RARE Daily

FDA Grants Rare Pediatric Disease Designation to Avrobio’s Hunter Syndrome and OS Sciences’ Osteosarcoma Therapies

November 3, 2021

The U.S. Food and Drug Administration granted Rare Pediatric Disease designation to Avrobio’s lentiviral gene therapy candidate AVR-RD-05 for the treatment of Hunter syndrome, and to OS Therapies’ OST-HER2 for the treatment and cure of osteosarcoma.

The FDA grants Rare Pediatric Disease designation for serious or life-threatening diseases with manifestations in individuals aged from birth to 18 years, including access to the FDA’s expedited review and approval process. The designation makes the developing company eligible for a Rare Pediatric Disease Priority Review voucher upon approval of the therapy by the FDA.

The vouchers can be used to reduce the time of an FDA new drug approval review to six months from ten months. The vouchers are potentially lucrative because they are transferable. Most recently, Albireo sold a priority review voucher for $105 million.

Hunter syndrome, or mucopolysaccharidosis type II (MPSII), is a rare and seriously debilitating lysosomal disorder that primarily affects young boys, with a prevalence estimated at one in 100,000 to one in 170,000 males worldwide. It causes devastating complications throughout the body and brain, including severe cardiac and respiratory dysfunction, skeletal malformations, and hearing impairment. Children with severe cases of Hunter syndrome typically show early symptoms of the disease in their toddler years and begin to regress developmentally, losing basic motor skills and cognitive function over a few years. The current standard of care is weekly enzyme replacement therapy (ERT), which can delay some health complications but does not halt overall progression of the disease and has not been demonstrated to address the central nervous system issues. Even with ERT, people with Hunter syndrome face life-limiting symptoms and a significantly reduced lifespan.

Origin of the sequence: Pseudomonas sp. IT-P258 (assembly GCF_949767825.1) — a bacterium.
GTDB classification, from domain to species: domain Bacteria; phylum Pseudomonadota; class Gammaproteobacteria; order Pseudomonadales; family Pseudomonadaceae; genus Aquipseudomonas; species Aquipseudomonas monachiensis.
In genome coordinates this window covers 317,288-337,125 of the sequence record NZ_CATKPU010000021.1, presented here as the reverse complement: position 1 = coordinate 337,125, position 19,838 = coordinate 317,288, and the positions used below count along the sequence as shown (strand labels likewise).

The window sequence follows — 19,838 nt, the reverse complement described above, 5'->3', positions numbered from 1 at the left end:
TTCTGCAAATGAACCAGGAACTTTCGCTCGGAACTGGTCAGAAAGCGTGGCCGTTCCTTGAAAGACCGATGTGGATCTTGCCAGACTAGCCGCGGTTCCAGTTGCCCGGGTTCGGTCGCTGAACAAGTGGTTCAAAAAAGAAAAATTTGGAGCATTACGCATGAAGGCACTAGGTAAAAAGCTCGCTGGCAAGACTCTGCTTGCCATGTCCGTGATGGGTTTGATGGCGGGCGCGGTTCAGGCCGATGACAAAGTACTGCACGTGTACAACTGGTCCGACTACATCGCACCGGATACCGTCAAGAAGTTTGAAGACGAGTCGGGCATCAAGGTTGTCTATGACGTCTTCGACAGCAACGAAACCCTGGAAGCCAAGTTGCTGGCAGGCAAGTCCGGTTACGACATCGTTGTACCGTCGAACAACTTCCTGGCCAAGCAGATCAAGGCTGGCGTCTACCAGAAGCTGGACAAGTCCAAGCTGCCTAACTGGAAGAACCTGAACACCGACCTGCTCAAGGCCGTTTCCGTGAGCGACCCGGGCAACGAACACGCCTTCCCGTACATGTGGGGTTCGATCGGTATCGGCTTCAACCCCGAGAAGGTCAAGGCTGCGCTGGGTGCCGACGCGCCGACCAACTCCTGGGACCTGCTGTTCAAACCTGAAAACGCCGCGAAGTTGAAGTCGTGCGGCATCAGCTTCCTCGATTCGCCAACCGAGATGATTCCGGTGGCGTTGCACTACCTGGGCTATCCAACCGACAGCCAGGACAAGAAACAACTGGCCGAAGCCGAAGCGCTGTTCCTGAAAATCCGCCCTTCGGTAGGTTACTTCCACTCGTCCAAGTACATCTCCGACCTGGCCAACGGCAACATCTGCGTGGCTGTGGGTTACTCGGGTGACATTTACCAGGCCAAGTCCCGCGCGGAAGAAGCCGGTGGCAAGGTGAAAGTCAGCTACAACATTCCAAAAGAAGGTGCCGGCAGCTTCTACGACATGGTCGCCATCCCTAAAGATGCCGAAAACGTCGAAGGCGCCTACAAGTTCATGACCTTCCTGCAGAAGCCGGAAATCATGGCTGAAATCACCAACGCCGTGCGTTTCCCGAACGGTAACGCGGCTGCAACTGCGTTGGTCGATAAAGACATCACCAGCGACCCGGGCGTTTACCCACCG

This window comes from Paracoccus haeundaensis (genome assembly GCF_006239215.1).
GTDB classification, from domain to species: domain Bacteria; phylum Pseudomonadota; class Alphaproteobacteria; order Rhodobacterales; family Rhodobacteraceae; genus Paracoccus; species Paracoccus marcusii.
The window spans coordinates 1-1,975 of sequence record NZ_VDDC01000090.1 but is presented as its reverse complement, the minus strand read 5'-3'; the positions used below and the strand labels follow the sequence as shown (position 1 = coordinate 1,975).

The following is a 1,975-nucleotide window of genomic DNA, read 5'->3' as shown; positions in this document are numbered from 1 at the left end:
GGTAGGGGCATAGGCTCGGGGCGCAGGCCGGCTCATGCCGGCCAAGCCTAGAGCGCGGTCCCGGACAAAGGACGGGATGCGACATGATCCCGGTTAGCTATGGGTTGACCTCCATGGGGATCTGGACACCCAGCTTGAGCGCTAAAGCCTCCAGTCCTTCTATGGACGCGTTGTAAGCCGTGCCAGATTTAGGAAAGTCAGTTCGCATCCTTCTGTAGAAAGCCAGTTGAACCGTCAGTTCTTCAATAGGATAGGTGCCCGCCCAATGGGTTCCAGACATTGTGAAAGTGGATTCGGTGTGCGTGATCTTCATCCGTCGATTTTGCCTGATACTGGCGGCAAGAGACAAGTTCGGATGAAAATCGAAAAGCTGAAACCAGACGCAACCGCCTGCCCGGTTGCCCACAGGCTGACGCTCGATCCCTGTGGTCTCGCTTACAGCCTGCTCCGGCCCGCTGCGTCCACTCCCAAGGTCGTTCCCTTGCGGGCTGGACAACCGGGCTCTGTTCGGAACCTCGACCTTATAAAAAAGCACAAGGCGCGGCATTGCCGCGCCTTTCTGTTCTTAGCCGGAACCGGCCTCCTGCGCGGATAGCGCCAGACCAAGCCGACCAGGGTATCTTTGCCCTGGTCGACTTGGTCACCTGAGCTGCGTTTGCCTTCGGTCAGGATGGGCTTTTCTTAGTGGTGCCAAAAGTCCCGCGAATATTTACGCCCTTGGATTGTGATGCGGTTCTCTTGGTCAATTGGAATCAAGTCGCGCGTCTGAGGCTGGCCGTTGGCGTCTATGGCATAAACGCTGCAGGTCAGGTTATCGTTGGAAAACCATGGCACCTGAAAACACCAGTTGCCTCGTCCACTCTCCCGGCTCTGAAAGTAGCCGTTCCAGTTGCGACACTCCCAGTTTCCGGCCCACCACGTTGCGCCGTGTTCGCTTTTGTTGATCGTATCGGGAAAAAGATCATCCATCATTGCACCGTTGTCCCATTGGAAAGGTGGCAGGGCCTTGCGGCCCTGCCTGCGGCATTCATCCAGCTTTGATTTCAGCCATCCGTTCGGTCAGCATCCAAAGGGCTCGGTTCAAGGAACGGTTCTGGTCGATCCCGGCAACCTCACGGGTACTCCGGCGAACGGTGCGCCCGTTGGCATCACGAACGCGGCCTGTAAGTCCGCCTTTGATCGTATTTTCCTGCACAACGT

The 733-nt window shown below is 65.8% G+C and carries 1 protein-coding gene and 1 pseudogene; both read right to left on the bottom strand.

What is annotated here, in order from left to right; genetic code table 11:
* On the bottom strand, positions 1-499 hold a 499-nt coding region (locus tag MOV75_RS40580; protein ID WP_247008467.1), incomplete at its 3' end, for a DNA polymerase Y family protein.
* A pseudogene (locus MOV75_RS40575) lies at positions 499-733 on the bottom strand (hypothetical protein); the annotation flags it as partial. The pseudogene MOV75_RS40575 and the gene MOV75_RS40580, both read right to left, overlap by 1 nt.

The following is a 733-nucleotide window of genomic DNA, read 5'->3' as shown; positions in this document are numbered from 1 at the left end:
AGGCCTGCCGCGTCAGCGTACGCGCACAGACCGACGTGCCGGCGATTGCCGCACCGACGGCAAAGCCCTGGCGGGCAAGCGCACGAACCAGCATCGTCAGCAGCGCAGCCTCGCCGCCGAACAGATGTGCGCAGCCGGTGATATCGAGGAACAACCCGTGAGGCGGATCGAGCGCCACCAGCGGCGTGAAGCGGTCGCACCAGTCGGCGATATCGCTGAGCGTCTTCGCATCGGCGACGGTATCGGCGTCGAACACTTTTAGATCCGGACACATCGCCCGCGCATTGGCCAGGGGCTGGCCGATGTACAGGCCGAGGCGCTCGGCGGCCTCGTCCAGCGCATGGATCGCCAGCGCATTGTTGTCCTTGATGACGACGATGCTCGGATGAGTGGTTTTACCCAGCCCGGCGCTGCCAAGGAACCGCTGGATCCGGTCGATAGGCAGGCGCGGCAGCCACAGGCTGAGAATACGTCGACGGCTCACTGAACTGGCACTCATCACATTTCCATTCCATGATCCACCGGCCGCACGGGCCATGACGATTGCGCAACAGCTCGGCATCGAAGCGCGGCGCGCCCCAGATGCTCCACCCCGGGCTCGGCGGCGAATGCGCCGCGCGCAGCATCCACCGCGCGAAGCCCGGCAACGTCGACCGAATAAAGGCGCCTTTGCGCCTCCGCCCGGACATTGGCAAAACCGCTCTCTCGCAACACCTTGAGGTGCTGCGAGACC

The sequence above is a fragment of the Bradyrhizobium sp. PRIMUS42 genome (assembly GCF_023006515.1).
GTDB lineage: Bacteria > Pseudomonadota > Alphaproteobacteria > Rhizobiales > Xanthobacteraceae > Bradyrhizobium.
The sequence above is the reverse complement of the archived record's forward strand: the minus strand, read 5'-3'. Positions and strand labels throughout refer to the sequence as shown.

Avrobio’s planned investigator-sponsored phase 1/2 clinical trial for Hunter syndrome is expected to commence in the second half of 2022. The program was developed by Brian Bigger, professor of cell and gene therapy at the University of Manchester, U.K. Bigger has published preclinical data demonstrating that ex vivo lentiviral gene therapy deploying an optimized, proprietary tag has the potential to correct peripheral disease and normalize brain pathology.

Osteosarcoma is a solid tumor of the bone that predominantly occurs in adolescent and young adults. Standard treatment includes surgery and chemotherapy. For patients with initially metastatic or recurrence after chemotherapy, there is a significantly poorer prognosis.

The OST-HER2 (Listeria monocytogenes) platform technology has already been administered into approximately 450 volunteers in successful and completed clinical trials. OS Therapies recently initiated a potentially pivotal, phase 2b clinical trial intended to prevent metastasis and improve overall survival osteosarcoma. OST-HER2 has already received Orphan Drug designations by the FDA and EMA, and the company plans to file for Breakthrough designation next year.

“The timing and determination by the FDA that OST-HER2 is a potentially much-needed new treatment in this underserved disease underscores the importance of our recently initiated phase 2b clinical trial in recurred, resected osteosarcoma” said Paul Romness, CEO of OS Therapies. “The RDD ensures a well-deserved expedited review by the FDA, as well as a Priority Review Voucher if our current trial is successful.”

Author: Rare Daily Staff

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